Equity is critically important, and it’s very, very messy

Dear President Biden,

Was it really a coincidence that you wore your very cute blue dog socks to the meeting with the 10 Republican Senators about the COVID relief bill? That’s apparently what your staff told the WP. I kind of think, though, that you were doing a little low-key Madeline Albright move there. You probably don’t have nearly as many pairs of message-socks as she has message-pins, but it would be pretty great if you were to wear some peace-sign socks, or heart socks, or maybe duck or grizzly socks depending on the occasion. Nothing flashy or over-the-top, just a little something to give yourself a boost, lighten things up a tad, and send a message that you’re earnest and sincere about whatever it is you’re trying to accomplish (not that you don’t telegraph those qualities anyway).

Switching gears, the other day I wrote to you about the equality/equity conflation and want to circle back to it. Because I often find definitions helpful, here are the standard definitions of each word:

Equality: “the state of being equal, especially in status, rights, and opportunities”
(similar: fairness, impartiality, justness, even-handed)

Equity: “the quality of being fair and impartial”
(similar: fairness, justness, justice, fair-minded)

As you might have guessed, I’m not finding this definition of equity very satisfying since it basically does conflate it with equality. Brandeis’s social justice equity definition is much better:

“Equity” is often conflated with the term “Equality” (meaning sameness). In fact, true Equity implies that an individual may need to experience or receive something different (not Equal) in order to maintain fairness and access.”

I would make one adjustment to the above – I think it should be “….in order to maintain or attain fairness and access.” “Maintain” by itself really does a disservice because in inequitable situations it’s often the case that fairness and access were never reality; they must be attained before they can be maintained.

The Brandeis definition of equity is reflected in the cartoon with the boxes and the fence that I told you about Friday – while it was superficially “fair” and arguably “impartial” to give each of the three people a single box to stand on to look over the fence, the tall person didn’t need a box at all, the middle person needed just one, and the shortest person needed two boxes, which means that it makes the most sense for the boxes to be distributed as 0:1:2.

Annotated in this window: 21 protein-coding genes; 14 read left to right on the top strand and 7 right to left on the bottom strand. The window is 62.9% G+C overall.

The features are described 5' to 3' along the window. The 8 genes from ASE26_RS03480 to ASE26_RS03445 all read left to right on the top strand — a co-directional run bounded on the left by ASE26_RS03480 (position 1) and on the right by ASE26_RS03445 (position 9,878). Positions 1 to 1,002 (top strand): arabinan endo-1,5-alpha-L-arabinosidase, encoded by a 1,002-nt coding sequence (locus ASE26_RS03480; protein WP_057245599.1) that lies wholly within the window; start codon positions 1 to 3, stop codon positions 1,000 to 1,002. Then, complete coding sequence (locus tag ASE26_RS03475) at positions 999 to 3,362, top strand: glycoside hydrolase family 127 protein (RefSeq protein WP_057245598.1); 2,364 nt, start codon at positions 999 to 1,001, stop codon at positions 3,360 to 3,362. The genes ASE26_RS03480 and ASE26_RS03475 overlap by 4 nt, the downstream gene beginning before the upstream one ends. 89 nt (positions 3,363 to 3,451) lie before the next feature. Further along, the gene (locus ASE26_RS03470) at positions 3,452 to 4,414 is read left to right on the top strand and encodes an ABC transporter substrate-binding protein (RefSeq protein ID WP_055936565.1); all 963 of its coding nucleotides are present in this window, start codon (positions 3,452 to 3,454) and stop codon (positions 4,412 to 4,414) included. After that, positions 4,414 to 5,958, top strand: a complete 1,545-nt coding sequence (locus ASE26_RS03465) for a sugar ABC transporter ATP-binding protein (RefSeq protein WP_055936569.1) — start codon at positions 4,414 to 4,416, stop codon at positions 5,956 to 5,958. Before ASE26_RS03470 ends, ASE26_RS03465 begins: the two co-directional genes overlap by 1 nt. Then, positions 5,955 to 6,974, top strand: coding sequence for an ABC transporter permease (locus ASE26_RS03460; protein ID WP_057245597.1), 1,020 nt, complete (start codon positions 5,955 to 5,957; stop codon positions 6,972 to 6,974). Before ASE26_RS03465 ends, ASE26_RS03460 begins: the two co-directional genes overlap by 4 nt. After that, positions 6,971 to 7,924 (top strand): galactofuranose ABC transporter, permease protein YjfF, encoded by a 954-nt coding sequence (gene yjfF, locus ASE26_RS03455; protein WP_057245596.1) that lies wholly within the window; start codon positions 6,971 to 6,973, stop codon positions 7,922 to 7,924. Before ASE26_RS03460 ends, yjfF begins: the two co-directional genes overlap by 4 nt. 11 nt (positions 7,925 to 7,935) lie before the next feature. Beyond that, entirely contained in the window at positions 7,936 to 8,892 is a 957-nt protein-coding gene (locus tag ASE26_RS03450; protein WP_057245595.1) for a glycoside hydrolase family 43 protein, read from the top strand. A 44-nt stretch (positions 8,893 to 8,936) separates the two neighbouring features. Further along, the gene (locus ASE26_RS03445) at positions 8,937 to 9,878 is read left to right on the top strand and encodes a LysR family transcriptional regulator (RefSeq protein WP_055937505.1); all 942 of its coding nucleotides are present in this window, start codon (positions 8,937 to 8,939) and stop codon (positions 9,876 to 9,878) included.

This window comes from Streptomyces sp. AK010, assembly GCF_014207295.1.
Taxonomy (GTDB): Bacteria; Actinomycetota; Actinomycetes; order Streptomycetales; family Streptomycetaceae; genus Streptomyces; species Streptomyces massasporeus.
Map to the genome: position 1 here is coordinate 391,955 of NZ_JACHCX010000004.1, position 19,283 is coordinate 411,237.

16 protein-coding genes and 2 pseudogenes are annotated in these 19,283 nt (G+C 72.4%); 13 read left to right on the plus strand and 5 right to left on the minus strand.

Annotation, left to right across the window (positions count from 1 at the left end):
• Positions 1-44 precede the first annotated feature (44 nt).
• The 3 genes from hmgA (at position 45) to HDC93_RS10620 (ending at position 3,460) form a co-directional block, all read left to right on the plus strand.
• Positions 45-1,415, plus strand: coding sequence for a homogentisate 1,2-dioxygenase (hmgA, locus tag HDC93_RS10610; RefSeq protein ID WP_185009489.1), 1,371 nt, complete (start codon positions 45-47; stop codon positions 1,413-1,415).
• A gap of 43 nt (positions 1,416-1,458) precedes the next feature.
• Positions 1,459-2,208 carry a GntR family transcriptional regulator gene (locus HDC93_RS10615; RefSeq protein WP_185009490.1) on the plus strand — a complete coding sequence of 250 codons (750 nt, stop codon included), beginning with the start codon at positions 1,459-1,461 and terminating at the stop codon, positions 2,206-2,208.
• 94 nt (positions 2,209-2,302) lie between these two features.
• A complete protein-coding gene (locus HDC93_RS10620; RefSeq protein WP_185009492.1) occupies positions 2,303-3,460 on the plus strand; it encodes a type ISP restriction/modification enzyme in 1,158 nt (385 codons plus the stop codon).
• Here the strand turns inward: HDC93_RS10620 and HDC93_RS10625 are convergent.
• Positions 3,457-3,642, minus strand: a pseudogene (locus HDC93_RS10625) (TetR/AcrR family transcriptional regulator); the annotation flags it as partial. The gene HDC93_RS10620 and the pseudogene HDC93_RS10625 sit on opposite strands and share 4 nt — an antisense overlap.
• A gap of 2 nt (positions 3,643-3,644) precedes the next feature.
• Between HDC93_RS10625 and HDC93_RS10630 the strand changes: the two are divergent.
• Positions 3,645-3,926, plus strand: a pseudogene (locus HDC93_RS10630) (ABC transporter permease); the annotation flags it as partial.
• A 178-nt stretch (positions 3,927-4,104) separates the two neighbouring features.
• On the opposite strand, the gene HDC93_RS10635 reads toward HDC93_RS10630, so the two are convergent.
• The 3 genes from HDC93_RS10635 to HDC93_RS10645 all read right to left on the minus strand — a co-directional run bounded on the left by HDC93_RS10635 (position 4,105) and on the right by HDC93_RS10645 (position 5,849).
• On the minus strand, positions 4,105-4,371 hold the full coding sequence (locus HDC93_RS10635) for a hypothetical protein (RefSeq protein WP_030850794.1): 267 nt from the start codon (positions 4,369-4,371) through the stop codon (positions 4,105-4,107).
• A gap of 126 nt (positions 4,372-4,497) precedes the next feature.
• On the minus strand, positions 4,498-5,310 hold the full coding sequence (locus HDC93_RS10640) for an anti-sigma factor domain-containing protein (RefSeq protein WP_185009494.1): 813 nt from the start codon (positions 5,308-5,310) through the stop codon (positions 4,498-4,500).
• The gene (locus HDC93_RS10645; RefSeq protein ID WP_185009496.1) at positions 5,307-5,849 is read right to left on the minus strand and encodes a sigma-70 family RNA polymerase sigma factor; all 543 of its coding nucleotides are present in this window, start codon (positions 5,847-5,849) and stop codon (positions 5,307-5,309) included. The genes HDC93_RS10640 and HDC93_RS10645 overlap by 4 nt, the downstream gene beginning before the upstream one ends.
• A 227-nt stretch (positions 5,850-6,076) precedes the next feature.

I’m sorry to rehash these basics, but I needed to get them set before I could lay out why I think equity is such a booger. From an aspirational standpoint, it’s great – it’s critically important and necessary. But from a practical standpoint, it’s a mess. For example, what if there were four people who wanted to see the ballgame on the other side of the fence, two of whom needed two boxes to see over the fence, but there were still only the three boxes. Maybe the tall person could lift one of them up or maybe the two short people could take turns, but it’s not hard to see how easily equity can become super challenging, super fast.

Then there are all the myriad situations where the relative degree of need is hard (or impossible) to measure and/or is disputed. In these situations I think there’s a tendency for those of us who are unable to see our privilege and our problematic sense of entitlement (i.e., most White people) to freak out when people who’ve been oppressed are afforded opportunities and resources in ways that don’t seem “fair.” It’s like we have grown so accustomed to getting more of the pie than is truly our fair share (for centuries) that when there’s the least bit of correction, many of us go ballistic.

We’ve got a long, rocky row to hoe here, don’t we?

May we all be safe as we lurch toward real conversations about equity.
May we be willing to grapple with equity’s inherent challenges.
May we have the strength to right historic wrongs.
May we accept that these conversations are going to be messy and hard.

Sincerely,
Tracy Simpson

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